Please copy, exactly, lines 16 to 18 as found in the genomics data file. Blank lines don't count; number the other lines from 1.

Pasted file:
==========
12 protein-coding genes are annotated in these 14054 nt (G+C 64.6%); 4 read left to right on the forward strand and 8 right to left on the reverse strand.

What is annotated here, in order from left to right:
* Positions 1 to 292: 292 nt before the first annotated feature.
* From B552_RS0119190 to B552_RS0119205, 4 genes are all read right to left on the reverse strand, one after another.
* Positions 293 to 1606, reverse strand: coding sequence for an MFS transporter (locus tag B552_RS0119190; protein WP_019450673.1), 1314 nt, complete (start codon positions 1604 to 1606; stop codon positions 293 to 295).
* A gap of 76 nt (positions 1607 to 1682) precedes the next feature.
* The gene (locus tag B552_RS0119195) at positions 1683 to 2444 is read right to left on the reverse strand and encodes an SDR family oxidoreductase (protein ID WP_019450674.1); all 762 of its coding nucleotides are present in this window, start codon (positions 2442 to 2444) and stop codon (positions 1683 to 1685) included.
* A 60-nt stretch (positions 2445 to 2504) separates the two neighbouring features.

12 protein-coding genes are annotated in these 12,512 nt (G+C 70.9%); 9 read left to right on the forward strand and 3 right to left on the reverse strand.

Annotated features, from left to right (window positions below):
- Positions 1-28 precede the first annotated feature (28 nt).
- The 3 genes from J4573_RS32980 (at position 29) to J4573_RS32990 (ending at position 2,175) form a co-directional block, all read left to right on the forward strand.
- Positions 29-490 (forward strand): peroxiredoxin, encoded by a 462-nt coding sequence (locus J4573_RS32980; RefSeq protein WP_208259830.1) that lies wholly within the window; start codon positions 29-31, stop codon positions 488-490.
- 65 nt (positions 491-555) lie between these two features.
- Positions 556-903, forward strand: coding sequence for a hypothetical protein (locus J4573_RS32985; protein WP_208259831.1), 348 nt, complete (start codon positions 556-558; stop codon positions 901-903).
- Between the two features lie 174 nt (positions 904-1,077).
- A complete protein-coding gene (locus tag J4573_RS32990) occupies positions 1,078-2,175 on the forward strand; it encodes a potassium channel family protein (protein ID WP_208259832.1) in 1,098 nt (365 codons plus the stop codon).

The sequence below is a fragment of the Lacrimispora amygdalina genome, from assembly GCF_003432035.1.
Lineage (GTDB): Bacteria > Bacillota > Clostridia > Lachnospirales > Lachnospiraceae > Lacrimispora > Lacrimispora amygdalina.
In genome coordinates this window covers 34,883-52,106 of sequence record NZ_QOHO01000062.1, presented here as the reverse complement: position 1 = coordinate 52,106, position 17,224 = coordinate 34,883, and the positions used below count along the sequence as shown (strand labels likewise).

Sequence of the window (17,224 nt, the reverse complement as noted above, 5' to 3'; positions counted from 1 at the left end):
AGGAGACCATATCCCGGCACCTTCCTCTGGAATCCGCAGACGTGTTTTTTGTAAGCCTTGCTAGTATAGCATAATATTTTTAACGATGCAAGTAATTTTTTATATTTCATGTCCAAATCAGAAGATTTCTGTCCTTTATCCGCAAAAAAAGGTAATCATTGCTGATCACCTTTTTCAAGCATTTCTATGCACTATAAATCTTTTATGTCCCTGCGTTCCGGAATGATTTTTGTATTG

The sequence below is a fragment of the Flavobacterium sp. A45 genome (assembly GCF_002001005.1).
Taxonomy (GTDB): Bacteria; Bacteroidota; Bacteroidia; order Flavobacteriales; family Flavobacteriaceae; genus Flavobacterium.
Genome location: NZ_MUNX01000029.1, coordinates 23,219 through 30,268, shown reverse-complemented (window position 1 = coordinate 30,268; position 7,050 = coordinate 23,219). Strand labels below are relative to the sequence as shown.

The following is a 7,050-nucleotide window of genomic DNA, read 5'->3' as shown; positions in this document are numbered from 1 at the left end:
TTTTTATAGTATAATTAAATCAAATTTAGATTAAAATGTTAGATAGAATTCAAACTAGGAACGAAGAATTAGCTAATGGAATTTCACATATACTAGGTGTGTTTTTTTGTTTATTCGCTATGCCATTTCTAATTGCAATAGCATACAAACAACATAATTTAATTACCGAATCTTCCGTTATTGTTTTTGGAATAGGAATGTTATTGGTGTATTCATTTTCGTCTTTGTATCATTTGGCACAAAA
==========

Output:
- Between the two features lie 174 nt (positions 904-1,077).
- A complete protein-coding gene (locus tag J4573_RS32990) occupies positions 1,078-2,175 on the forward strand; it encodes a potassium channel family protein (protein ID WP_208259832.1) in 1,098 nt (365 codons plus the stop codon).

The sequence below is a fragment of the Lacrimispora amygdalina genome, from assembly GCF_003432035.1.